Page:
I just came back from attending to the ANN SONIC Conference at Los Angeles. I was invited together with Javier Toret by Manuel Castells to present some of the results we have been developing during the last year at the DatAnalysis15M research network.
We presented an analysis of how new large-scale models of social/political organization that have emerged during the last years around the Spanish 15M movement. We described two different types of large-scale organization: a first phase where crowds learn to strategically use social media and other digital tools to modulate collective action, massive emotional contagion and focus of swarm attention; and a second phase where some parts of the network start developing a strong functional specialization (e.g. the PAH network focused on foreclosure evictions, Marea Verde focused in public education, etc.), creating a ecosystem which gives place to the emerge of a long-term robust network organization based on transient moments synchronization, in a similar way of how the dynamic core hypothesis suggest neural self-organization works.
You can see here the slides of our presentation here.
Together with Manuel Bedia, Xabier Barandiaran and Bruno Santos I just published in Frontiers in Computational Neuroscience a paper entitled ‘The situated HKB model: how sensorimotor spatial coupling can alter oscillatory brain dynamics’. This paper explores the role of a situated and embodied interaction with the world in the patterns of neural oscillation. This is explored in what we call the situated HKB model: a robotic model that performs a gradient climbing task and whose “brain” is modeled by the HKB equation. With this model we can precisely quantify and qualitatively describe how the properties of the system, when studied in coupled conditions, radically change in a manner that cannot be deduced from the decoupled ‘brain’ alone.
Aguilera, M, Bedia, M.G., Santos, B.A., Barandiaran, X.E. (2013). The Situated HKB Model: how sensorimotor spatial coupling can alter oscillatory brain dynamics. Frontiers in Computational Neuroscience 7 (2013): 117. doi:10.3389/fncom.2013.00117.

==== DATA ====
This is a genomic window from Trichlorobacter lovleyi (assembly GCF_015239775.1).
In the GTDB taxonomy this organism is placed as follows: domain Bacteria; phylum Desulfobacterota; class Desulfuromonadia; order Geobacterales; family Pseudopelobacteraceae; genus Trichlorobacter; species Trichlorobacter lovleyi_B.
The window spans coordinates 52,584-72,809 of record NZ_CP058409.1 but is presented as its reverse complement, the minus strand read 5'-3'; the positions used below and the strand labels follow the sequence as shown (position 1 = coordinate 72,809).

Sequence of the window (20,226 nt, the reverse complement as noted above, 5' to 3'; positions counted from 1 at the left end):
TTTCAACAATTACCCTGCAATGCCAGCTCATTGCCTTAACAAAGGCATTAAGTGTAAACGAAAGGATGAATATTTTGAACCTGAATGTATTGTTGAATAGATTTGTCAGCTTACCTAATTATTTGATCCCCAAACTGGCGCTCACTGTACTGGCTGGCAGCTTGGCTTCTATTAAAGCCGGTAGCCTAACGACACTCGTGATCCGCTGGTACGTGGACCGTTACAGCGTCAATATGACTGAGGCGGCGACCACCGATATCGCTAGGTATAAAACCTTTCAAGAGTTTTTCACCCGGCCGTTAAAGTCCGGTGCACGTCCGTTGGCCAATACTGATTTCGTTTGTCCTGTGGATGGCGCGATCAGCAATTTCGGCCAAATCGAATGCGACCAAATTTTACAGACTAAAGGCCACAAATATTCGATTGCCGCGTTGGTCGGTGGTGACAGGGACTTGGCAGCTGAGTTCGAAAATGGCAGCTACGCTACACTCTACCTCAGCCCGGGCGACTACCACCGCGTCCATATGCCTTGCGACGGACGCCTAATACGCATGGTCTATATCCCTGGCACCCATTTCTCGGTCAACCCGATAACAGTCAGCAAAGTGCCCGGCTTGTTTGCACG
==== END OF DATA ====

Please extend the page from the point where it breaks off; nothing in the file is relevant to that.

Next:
I just got back from the 12th European Conference on Artificial Life, where a presented two different contributions. As well, I attended to some very interesting contributions. One of them was the ‘Artificial Life in Massive Data Flow‘ workshop, where there was presented a very interesting perspective about analyzing huge amounts of data with vast number of dimensions from a complex systems perspective, beyond the simplifications of ‘Big Data’ perspectives.
My first contribution, Quantifying Political Self-Organization in Social Media. Fractal patterns in the Spanish 15M movement on Twitter, with Ignacion Morer, Xabier Barandiaran and Manuel Bedia, was based in the work we have been doing with the Datanalysis15M research network. We have tried to quantify the levels of political self-organization in Twitter data related with the 15M movement by characterizing bursts of self-organized criticality.
The second contribution, Analysis of ultrastability in small dynamical recurrent neural networks, with Eduardo Izquierdo and Randall Beer, is a very interesting research line Eduardo is developing exploring some issues about implementing Ashby’s Ultrastability in a biologically plausible way. I had the opportunity to collaborate with him for this paper during my research visit at Indiana University.
A few months ago I presented a talk entitled “Reappropriating Ashby’s Ultrastability for the Modelling of Neural Assemblies” at the “Cognition and Consciousness” Retecog Summer School 2012. In the talk I analysed homeostatic models derived from R.W. Ashby’s notion of ultrastability and propose a new model inspired in the ideas of homeokinesis and autopoiesis, where the homeostatic variables are the relations between the components of the system instead of the state of the components themselves. The result is a moving and changing homeostatic area which continuously adapt to the agent’s sensorimotor loop.
I recently obtained new results using just three oscillators as a neural controller of a robot in a phototaxis task, which allows us to watch the homeostatic regulation in 3D. The video shows an agent displaying an auto-regulated preference for two different types of light. This autonomous preference emerges as a result of the coordination of homeostatic regulation and sensorimotor activity.